Last August Carlos Ghosn, chief executive of Nissan, said he'd start selling self-driving cars by 2020, which I then called a "big, fat promise." Now Ghosn is fattening it by revising the date to 2018.
As I noted the first time around, Ghosn has won such bets in the past. He got the Leaf, the world's first modern an all-electric car, into showrooms just when he said he would.
He didn't support his new estimate by referring to any particular technical advances made in the past 10 months. Instead, he spoke of new wiggle room in the regulatory world, which he called the real roadblock.
"The problem isn't technology, it's legislation, and the whole question of responsibility that goes with these cars moving around ... and especially who is responsible once there is no longer anyone inside," Ghosn said at a French Automobile Club event on Tuesday, Reuters reports.
He added that he expected sales to come first in "pioneer" countries like Japan, the United States, and France (mais, bien sûr). German automakers, which are charging ahead with autonomous tech, might quibble with that roster. So might Volvo, based in Sweden but belonging now to a Chinese parent company.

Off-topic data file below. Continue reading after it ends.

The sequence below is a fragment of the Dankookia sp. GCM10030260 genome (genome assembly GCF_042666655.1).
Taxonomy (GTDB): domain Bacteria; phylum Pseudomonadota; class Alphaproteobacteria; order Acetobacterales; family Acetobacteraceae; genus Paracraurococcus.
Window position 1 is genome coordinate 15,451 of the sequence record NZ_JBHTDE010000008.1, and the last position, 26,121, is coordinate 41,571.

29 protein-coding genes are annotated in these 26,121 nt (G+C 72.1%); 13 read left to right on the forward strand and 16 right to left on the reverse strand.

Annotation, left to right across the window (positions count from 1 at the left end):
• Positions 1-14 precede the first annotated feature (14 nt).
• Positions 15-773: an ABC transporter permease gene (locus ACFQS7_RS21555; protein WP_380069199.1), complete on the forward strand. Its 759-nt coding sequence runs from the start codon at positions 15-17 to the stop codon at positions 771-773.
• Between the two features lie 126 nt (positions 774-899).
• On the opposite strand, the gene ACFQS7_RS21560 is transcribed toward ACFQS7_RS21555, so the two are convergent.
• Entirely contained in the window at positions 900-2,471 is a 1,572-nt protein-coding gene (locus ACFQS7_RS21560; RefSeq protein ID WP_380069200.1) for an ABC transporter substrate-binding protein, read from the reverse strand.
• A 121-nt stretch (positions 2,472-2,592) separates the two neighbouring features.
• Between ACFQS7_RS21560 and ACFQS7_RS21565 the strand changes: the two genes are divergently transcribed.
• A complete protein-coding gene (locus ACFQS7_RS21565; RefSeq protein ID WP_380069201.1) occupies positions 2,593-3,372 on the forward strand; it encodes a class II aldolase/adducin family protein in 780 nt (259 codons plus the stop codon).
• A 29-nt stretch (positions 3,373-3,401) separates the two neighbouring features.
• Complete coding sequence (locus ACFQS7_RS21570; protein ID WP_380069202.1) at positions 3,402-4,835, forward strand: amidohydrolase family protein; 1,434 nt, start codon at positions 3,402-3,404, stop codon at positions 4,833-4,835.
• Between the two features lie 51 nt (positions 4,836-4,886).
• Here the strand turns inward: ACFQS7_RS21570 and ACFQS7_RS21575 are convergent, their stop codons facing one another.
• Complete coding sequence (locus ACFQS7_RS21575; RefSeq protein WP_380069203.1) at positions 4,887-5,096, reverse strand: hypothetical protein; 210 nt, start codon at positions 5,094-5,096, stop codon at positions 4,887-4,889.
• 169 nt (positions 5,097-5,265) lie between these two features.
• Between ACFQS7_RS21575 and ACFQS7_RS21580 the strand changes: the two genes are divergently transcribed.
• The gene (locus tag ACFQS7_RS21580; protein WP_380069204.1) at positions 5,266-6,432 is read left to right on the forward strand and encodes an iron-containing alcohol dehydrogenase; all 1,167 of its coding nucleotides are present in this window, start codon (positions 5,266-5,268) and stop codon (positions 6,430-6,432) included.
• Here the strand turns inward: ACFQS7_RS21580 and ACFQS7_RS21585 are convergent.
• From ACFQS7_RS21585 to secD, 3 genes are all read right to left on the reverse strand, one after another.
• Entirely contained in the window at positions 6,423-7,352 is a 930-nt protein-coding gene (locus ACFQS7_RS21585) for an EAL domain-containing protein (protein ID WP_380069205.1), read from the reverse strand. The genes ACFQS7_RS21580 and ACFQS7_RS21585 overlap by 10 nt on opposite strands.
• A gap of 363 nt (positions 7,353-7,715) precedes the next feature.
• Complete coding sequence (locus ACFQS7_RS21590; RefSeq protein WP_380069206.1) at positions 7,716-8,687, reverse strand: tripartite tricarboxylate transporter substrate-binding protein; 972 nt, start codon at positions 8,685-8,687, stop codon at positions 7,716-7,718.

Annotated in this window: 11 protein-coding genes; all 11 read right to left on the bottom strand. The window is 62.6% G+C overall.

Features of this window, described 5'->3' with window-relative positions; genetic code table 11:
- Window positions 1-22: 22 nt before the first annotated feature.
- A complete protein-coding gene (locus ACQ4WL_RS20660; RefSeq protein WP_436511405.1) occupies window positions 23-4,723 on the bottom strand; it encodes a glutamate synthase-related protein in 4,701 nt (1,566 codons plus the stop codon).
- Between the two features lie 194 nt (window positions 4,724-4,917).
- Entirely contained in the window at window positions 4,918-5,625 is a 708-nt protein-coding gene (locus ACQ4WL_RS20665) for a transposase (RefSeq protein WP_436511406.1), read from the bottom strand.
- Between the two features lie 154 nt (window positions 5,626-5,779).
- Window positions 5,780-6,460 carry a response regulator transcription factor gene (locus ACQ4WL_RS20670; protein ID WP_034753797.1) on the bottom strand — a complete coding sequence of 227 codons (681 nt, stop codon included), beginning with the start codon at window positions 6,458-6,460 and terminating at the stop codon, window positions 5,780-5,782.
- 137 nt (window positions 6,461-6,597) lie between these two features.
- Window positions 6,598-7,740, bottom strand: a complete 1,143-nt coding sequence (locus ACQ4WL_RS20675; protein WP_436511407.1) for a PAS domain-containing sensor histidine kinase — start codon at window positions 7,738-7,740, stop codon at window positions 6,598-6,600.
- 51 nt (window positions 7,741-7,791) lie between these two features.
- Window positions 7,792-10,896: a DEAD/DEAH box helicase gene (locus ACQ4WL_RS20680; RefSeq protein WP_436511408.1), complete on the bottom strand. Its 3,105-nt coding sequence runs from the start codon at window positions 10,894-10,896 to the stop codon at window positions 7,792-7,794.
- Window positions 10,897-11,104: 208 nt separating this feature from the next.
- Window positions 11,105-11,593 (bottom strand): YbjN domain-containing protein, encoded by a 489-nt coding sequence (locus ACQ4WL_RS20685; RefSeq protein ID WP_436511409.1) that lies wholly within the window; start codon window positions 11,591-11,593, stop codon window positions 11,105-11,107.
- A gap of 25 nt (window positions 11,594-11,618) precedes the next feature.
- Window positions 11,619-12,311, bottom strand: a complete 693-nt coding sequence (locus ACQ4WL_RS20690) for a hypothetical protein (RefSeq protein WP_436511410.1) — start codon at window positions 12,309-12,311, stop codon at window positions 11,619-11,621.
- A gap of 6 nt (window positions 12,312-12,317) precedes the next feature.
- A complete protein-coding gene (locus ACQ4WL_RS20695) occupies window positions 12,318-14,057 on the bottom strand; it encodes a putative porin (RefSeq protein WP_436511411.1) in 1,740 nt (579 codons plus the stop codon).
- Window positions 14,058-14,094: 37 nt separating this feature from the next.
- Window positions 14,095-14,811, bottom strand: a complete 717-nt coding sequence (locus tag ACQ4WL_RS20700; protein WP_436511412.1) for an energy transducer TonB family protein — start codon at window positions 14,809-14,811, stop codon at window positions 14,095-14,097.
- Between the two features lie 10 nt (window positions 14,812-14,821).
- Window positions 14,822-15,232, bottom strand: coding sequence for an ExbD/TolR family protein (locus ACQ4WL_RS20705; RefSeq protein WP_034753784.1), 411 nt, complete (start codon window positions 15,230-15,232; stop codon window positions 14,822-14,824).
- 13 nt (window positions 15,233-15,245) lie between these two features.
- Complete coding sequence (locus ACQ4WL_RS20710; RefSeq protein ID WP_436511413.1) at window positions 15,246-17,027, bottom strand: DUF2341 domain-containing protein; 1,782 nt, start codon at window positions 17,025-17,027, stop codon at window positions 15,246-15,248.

An example of new wiggle room came earlier this year when the United Nations approved of letting drivers take their hands off the wheel of an autonomous vehicle. It may lack the force of law, but it's a bureaucratic baby step in the right direction. Today's semiautonomous Mercedes S class, for instance, must obey what might be called a ten-second rule: Take your hand off the wheel for that long, and a car alarm goes off.
There are other ways of getting around regulations. Google recently said it was experimenting with a tiny robocar that has no steering wheel at all, which it justifies on the grounds that the car is small, soft, squishable and slow, hewing to a self-imposed speed limit of 40 kilometers per hour (25 mph).